[SYDNEY] A private-sector gauge of Australian inflation ticked higher in January due to seasonal increases for services such as education and health care, while measures of core prices remained well restrained.
The benign underlying trend should reassure the Reserve Bank of Australia (RBA) that it can keep policy loose when it holds the first board meeting of the year on Tuesday.
The central bank is widely expected to hold rates at 2 per cent and signal there was scope to ease further should that be necessary.
Monday's survey from TD Securities and the Melbourne Institute showed consumer prices rose 0.4 per cent in January, from December when they edged up 0.2 per cent.
The annual pace quickened a touch to 2.3 per cent, from 2.0 per cent, but was still in the lower half of the RBA's target band of 2 to 3 per cent.
A measure of underlying inflation pressure, the trimmed mean, stood at 2 per cent and matched the official reading for the fourth quarter released last week. "Our Gauge reflects the usual seasonal jump in health and education expenses, offset a little by another decent step down in fuel prices," said Annette Beacher, chief Asia-Pacific macro strategist at TD Securities.
Health costs climbed 3.4 per cent in the month while education rose 2.3 per cent, as fees and charges for both increase almost automatically at the start of every year.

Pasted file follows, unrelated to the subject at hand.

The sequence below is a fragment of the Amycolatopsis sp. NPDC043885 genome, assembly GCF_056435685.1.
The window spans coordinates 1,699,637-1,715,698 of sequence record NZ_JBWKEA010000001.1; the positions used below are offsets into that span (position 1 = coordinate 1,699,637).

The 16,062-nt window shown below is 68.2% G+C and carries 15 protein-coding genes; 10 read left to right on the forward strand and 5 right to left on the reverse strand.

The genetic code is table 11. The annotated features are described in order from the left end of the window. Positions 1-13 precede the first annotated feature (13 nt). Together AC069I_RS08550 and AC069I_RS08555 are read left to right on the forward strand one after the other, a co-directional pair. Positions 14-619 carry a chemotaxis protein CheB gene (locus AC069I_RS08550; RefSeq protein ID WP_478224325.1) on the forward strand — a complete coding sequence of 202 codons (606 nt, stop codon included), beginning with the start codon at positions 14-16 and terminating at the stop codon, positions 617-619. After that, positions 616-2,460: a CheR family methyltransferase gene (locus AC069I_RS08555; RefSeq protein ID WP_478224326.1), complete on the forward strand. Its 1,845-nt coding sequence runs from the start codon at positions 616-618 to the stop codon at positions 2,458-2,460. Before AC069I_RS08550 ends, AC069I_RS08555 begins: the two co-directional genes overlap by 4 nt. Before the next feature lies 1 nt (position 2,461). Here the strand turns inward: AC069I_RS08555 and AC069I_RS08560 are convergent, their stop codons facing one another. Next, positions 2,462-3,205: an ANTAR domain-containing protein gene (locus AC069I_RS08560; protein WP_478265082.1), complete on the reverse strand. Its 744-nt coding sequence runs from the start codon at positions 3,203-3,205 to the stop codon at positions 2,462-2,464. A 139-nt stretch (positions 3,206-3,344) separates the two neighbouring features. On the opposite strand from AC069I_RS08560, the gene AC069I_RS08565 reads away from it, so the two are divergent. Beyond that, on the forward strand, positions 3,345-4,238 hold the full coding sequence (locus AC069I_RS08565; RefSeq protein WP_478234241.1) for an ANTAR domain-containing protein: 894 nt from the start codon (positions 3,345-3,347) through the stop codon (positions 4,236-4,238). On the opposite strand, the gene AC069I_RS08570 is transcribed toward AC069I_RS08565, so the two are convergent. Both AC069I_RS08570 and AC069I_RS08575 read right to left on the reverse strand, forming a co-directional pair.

Going the other way there was a seasonal fall in holiday travel and accommodation costs, while petrol dropped sharply for a second straight month. "We also draw attention to the monthly and annual jump in tradable inflation, further confirmation that the weaker exchange rate is feeding through into higher imported costs,"added Beacher.
Costs for tradable goods and services rose 0.6 per cent in January to be up 3.0 per cent on the year, a lagged reaction to the local dollar's decline over the first half of 2015.
Yet there has also been a notable deceleration in non-tradable prices, those not determined by international competition such as services that make up well over half of the CPI basket. Inflation here edged up 0.2 per cent in the month, while the annual pace slowed to just 1.8 per cent.
Inflation excluding fuel, fruit and vegetables rose 0.6 per cent in January, while the annual pace stayed at 2.2 per cent.